CHICAGO — Princess Mhoon knows a thing or two about how Black dance influences global movement styles.
Mhoon has toured the world, mastering forms like ballet, jazz, modern and tap as a choreographer, director, scholar and founder of the Princess Mhoon Dance Institute in Washington D.C. At the heart of all styles, you can find traces of the free-flowing movements she learned from her first love: African dance.
In “The Big Bang: Movement Theory and The Black Dancing Body,” a new 2.5-acre ART on THE Mart display, Mhoon, 10 dance companies and new media artist Liviu Pasare explore the significance of Black dance forms dating back to the Big Bang and traveling to the Afro-modern styles of today. The projection premieres 8:15 p.m. Thursday on the Riverwalk between Wells and Franklin streets.
Dancers illustrate how African movement styles “connect through all aspects of time and different dance genres,” Mhoon said. The display is a three-part series set to an original House music score from DJ Duane Powell, Sam Thousand and Steve “Miggedy” Maestro.
The projection is the latest work from the Chicago Black Dance Legacy Project, launched in 2019 by the University of Chicago’s Logan Center for the Arts and the Joyce Foundation to provide resources and support to Chicago-based Black dance companies. Mhoon directs the program.
“The idea I’ve been trying to push through the continuum of this project is that Black dance is American dance, and it’s not anything that is just one category,” Mhoon said. “We’re here in this country, and we created this together. We took the cultural retentions from Africa taken away from us and created new ideas.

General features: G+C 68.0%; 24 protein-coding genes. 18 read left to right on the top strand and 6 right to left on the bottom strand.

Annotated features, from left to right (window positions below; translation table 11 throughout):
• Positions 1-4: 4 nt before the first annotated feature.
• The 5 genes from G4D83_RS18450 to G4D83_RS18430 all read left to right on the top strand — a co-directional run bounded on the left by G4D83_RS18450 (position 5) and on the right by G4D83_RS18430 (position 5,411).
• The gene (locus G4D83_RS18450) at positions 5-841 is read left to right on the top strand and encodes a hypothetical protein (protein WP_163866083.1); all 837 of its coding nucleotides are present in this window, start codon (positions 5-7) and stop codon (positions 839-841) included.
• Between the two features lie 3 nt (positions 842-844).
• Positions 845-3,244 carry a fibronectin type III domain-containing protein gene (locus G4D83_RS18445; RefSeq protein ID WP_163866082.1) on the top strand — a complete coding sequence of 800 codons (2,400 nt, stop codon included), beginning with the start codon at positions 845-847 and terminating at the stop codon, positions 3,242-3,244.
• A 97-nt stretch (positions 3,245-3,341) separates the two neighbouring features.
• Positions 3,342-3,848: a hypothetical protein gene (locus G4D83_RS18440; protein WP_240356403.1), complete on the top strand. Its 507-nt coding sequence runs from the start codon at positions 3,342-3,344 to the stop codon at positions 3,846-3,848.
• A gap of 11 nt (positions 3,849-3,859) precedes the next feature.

“With this projection, I wanted to take it back even farther to a global idea that Black people are everywhere, and we’ve been here from the beginning of time.”
‘Dance Roots’ In Chicago
The world of dance has always been central in Mhoon’s story, she said.
Her mother was a dancer and her father was a musician and visual artist during the Black Arts movement in the ‘70s, Mhoon said. They were founding members of the Muntu Dance Theatre and the Najwa Dance Corps, two dance companies featured in the Chicago Black Dance Legacy Project.
Growing up in Chatham, Mhoon learned to footwork and juke at the Rink Fitness Factory on 87th Street, she said. When the 1984 dance film “Beat Street” dropped, she and her friends learned how to breakdance in garages.
Mhoon started her career with African dance, she said. She quickly “spread her wings” to learn other styles like jazz, ballet and tap to give her a better shot at a professional career in dance, Mhoon said.
“One thing that’s known about being a Black dancer in America is that you want to be well-versed in as many styles as possible if you want to pursue a career,” Mhoon said. “Historically, Black people have been shut out of many areas and career paths for dance. To be successful, we’ve always had to learn many dance styles.”
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Mhoon majored in dance at Howard University. While teaching dance at her alma mater, Mhoon pursued a Master of Arts in Public History, she said. In her dance and history courses, she noticed a glaring omission: Chicago’s influence in Black dance.
“All of the books I looked at had all of the icons from New York, California and other places around the world, but all of my teachers that had a significant impact on my life weren’t documented, archived or memorialized in any way,” Mhoon said.
Mhoon based her master’s thesis on Black dance in Chicago, she said.
“My background ranges so much because of my love for dance and exposure, but also because of everything that Chicago gave me and still offers,” Mhoon said. “My dance roots run deep in Chicago.”